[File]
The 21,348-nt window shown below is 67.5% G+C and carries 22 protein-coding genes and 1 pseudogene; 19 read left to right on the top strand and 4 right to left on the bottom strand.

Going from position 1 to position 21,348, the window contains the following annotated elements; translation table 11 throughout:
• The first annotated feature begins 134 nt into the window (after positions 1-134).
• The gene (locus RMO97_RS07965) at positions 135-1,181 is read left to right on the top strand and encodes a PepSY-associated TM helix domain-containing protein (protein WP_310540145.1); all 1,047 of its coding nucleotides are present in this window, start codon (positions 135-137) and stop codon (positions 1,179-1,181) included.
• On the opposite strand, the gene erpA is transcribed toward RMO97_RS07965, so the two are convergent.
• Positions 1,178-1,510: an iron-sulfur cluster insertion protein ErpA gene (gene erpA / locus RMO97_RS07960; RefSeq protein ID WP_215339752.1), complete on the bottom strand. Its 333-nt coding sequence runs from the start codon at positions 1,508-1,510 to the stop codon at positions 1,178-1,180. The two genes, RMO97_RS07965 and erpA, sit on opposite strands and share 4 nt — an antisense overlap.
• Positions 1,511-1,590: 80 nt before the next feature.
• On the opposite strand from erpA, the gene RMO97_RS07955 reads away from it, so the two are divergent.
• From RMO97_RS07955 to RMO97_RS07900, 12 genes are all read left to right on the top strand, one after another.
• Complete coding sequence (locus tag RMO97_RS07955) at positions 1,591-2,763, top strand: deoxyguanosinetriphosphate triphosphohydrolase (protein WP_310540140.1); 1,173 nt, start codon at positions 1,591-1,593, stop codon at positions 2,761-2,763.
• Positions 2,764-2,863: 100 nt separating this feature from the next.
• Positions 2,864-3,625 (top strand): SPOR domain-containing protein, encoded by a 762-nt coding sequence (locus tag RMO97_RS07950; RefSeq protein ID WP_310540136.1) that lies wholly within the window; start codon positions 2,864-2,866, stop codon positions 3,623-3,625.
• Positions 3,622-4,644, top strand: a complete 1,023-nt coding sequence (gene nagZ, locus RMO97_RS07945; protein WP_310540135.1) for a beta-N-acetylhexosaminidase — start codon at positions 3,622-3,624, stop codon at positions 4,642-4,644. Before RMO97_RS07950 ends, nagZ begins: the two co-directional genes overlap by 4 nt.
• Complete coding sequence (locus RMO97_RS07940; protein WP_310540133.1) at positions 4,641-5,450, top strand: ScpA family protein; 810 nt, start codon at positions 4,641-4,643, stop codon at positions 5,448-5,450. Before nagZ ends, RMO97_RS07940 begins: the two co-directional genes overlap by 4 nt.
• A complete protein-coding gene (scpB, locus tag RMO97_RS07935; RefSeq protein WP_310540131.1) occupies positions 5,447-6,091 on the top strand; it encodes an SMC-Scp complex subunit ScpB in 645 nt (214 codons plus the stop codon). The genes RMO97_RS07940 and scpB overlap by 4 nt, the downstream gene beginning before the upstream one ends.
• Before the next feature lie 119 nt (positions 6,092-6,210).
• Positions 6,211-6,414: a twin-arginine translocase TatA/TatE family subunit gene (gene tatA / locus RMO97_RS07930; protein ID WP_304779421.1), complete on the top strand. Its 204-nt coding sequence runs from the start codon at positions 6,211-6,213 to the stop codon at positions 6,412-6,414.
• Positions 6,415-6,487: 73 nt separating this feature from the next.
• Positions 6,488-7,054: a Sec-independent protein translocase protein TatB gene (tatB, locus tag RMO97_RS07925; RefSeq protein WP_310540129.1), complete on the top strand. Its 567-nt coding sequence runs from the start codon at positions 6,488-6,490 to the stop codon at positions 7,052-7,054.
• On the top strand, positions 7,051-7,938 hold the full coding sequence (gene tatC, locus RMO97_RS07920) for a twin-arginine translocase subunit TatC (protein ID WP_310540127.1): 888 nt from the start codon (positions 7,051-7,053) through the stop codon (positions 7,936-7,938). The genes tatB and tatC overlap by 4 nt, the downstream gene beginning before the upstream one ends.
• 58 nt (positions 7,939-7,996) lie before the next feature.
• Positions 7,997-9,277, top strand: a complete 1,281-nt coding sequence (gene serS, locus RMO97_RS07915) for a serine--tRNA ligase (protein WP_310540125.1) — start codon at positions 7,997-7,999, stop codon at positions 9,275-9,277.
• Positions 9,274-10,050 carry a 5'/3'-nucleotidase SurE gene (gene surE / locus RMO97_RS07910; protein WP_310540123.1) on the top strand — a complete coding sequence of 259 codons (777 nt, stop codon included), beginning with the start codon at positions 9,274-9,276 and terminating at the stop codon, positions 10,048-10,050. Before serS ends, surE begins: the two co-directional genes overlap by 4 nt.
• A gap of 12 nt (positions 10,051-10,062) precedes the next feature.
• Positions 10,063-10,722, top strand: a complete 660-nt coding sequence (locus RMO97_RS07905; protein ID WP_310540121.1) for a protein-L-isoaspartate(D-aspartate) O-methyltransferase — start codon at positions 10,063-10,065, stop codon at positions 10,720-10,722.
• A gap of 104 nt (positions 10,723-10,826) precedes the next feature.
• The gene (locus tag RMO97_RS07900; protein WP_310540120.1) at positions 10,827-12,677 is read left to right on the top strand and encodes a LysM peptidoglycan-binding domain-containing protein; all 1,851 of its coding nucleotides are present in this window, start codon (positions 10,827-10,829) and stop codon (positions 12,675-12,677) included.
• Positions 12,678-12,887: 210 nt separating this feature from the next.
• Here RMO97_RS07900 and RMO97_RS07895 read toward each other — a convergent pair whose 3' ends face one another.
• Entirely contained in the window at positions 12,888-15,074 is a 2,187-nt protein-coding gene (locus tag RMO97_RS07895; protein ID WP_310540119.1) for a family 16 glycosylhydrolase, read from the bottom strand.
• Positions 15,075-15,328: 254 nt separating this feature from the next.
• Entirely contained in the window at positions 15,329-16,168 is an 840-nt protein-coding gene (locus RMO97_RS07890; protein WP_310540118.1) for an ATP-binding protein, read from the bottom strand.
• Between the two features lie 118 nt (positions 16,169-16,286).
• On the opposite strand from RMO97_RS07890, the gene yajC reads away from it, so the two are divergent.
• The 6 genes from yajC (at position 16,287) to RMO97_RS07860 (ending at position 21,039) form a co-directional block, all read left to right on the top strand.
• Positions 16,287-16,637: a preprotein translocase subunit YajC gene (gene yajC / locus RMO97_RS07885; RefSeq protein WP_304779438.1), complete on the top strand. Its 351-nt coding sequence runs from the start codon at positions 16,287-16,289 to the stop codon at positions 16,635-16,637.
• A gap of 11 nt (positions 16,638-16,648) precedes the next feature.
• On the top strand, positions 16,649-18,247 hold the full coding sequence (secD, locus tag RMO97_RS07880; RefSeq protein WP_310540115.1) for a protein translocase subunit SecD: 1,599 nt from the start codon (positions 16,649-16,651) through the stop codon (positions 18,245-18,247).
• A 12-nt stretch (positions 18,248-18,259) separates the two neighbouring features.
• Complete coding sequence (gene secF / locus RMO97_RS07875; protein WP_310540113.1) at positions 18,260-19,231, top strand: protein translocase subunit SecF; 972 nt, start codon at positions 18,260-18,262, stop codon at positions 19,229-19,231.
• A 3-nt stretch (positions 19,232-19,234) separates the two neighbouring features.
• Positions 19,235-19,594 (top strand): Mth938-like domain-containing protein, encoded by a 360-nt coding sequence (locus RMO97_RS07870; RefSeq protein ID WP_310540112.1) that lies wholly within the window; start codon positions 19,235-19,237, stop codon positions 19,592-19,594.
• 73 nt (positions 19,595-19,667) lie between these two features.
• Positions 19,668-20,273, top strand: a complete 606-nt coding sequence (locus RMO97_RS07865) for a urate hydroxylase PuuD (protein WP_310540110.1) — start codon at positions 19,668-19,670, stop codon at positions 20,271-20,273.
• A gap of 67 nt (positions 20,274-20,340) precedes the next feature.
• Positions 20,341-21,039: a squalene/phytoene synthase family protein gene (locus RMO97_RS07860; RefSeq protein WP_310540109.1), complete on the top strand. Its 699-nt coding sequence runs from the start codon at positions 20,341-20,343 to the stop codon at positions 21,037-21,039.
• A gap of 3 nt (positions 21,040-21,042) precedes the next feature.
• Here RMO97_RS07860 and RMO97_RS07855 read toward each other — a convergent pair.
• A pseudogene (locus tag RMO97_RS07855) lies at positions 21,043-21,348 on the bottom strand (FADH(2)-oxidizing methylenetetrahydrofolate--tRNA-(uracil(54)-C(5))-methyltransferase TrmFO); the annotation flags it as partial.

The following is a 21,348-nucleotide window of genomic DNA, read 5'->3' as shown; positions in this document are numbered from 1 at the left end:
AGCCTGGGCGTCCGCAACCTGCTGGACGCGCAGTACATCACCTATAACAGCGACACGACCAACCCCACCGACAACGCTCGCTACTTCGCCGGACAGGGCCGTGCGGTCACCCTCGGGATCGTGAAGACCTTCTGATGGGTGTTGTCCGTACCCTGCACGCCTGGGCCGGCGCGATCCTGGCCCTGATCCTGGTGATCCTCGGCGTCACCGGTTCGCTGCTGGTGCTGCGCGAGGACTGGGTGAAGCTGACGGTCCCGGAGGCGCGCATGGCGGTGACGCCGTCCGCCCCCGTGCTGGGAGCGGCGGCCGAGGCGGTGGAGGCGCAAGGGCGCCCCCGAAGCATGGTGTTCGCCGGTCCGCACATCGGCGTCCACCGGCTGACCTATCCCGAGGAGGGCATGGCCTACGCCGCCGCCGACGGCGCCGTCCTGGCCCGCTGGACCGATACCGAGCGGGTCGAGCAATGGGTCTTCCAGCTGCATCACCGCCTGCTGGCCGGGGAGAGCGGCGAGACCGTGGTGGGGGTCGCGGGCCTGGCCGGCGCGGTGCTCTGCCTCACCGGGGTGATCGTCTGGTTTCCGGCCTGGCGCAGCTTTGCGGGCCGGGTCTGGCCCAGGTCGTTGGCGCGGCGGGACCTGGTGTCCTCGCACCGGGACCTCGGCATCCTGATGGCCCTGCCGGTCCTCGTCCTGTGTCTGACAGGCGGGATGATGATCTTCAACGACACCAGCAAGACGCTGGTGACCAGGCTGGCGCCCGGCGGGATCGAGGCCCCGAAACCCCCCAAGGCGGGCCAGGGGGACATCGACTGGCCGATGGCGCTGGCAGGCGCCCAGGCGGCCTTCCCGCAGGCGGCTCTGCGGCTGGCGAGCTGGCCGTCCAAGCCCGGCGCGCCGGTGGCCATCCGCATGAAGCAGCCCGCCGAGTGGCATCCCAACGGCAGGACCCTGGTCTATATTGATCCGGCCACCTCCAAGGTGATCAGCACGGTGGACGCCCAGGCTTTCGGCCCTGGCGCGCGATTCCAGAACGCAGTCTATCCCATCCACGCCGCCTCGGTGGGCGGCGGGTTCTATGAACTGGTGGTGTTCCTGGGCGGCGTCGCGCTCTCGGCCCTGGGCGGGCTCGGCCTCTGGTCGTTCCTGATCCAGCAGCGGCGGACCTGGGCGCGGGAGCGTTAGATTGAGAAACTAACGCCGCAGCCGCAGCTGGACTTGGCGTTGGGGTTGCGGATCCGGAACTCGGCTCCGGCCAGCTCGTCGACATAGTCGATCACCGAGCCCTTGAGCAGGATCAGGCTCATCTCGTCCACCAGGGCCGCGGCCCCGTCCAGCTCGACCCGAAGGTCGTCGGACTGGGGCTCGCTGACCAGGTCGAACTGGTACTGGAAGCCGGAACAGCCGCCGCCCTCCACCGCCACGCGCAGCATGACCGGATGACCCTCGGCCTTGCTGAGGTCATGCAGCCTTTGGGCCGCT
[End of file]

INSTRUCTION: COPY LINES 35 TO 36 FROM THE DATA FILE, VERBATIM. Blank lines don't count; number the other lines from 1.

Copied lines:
• The 6 genes from yajC (at position 16,287) to RMO97_RS07860 (ending at position 21,039) form a co-directional block, all read left to right on the top strand.
• Positions 16,287-16,637: a preprotein translocase subunit YajC gene (gene yajC / locus RMO97_RS07885; RefSeq protein WP_304779438.1), complete on the top strand. Its 351-nt coding sequence runs from the start codon at positions 16,287-16,289 to the stop codon at positions 16,635-16,637.